Secreted polypeptides are a fundamental axis of intercellular and endocrine communication. However, a global understanding of the composition and dynamics of cellular secretomes in intact mammalian organisms has been lacking. Here, we introduce a proximity biotinylation strategy that enables labeling, detection and enrichment of secreted polypeptides in a cell type-selective manner in mice. We generate a proteomic atlas of hepatocyte, myocyte, pericyte and myeloid cell secretomes by direct purification of biotinylated secreted proteins from blood plasma. Our secretome dataset validates known cell type-protein pairs, reveals secreted polypeptides that distinguish between cell types and identifies new cellular sources for classical plasma proteins. Lastly, we uncover a dynamic and previously undescribed nutrient-dependent reprogramming of the hepatocyte secretome characterized by the increased unconventional secretion of the cytosolic enzyme betaine-homocysteine S-methyltransferase (BHMT). This secretome profiling strategy enables dynamic and cell type-specific dissection of the plasma proteome and the secreted polypeptides that mediate intercellular signaling.
    DOI:  https://doi.org/10.1038/s41589-020-00698-y
  26. J Biol Chem. 2020 Nov 18. pii: jbc.RA120.014888. [Epub ahead of print]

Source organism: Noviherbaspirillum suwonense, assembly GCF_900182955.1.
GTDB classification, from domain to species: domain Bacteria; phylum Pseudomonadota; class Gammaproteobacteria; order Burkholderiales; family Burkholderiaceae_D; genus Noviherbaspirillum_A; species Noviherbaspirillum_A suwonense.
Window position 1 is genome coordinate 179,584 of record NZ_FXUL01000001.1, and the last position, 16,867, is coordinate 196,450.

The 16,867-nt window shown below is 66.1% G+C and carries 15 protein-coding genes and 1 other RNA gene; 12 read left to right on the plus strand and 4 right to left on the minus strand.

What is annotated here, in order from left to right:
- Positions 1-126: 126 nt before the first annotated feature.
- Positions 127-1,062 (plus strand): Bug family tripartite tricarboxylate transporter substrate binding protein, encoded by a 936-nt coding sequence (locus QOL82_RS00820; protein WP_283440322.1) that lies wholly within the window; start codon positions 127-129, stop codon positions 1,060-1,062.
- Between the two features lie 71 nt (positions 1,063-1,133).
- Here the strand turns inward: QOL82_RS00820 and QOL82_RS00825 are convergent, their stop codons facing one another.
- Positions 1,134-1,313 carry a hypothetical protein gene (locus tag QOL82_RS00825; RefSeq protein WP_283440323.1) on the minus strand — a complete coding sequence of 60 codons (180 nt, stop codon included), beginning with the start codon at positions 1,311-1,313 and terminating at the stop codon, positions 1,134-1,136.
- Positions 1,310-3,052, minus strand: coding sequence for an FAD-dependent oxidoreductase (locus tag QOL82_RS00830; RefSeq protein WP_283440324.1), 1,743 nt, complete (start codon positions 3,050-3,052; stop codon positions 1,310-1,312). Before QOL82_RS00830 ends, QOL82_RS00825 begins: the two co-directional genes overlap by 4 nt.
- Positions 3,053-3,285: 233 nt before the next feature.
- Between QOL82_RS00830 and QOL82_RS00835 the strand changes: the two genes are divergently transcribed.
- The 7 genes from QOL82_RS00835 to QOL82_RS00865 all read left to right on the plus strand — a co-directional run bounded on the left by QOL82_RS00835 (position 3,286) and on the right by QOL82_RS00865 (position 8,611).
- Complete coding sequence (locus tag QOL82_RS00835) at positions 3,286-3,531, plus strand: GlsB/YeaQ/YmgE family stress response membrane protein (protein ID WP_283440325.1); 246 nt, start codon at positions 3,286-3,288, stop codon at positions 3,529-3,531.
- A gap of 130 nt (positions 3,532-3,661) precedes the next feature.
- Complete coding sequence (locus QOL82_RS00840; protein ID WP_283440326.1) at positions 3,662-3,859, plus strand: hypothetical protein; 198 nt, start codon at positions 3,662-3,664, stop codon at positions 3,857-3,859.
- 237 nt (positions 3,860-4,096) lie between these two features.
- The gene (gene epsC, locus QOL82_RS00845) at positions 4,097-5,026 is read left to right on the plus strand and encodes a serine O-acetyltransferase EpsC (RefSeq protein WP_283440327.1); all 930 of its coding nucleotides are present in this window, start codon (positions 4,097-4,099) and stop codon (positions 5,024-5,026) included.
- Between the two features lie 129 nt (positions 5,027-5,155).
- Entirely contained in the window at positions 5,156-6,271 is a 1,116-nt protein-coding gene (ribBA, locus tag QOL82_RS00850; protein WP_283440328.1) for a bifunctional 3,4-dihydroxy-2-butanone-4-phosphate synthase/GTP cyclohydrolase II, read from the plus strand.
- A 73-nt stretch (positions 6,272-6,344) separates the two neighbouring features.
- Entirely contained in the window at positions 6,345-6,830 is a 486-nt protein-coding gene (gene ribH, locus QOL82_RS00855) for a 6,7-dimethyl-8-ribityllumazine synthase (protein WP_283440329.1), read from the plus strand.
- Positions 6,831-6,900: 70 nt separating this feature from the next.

Normal human cells can either synthesize cholesterol or take it up from lipoproteins to meet their metabolic requirements. In some malignant cells, de novo cholesterol synthesis genes are transcriptionally silent or mutated, meaning that cholesterol uptake from lipoproteins is required for survival. Recent data suggest that lymphoma cells dependent upon lipoprotein-mediated cholesterol uptake are also subject to ferroptosis, an oxygen- and iron-dependent cell death mechanism triggered by accumulation of oxidized lipids in cell membranes unless the lipid hydroperoxidase, glutathione peroxidase 4 (GPX4), reduces these toxic lipid species. To study mechanisms linking cholesterol uptake with ferroptosis and determine the potential role of the high-density lipoprotein (HDL) receptor as a target for cholesterol depleting therapy, we treated lymphoma cell lines known to be sensitive to reduction of cholesterol uptake with HDL-like nanoparticles (HDL NPs). HDL NPs are a cholesterol-poor ligand that binds to the receptor for cholesterol-rich HDL, scavenger receptor type B-1 (SCARB1). Our data reveal that HDL NP treatment activates a compensatory metabolic response in treated cells towards increased de novo cholesterol synthesis, which is accompanied by nearly complete reduction in expression of GPX4. As a result, oxidized membrane lipids accumulate leading to cell death through a mechanism consistent with ferroptosis. We obtained similar results in vivo after systemic administration of HDL NPs in mouse lymphoma xenografts and in primary samples obtained from patients with lymphoma. In summary, targeting SCARB1 with HDL NPs in cholesterol uptake-addicted lymphoma cells abolishes GPX4 resulting in cancer cell death by a mechanism consistent with ferroptosis.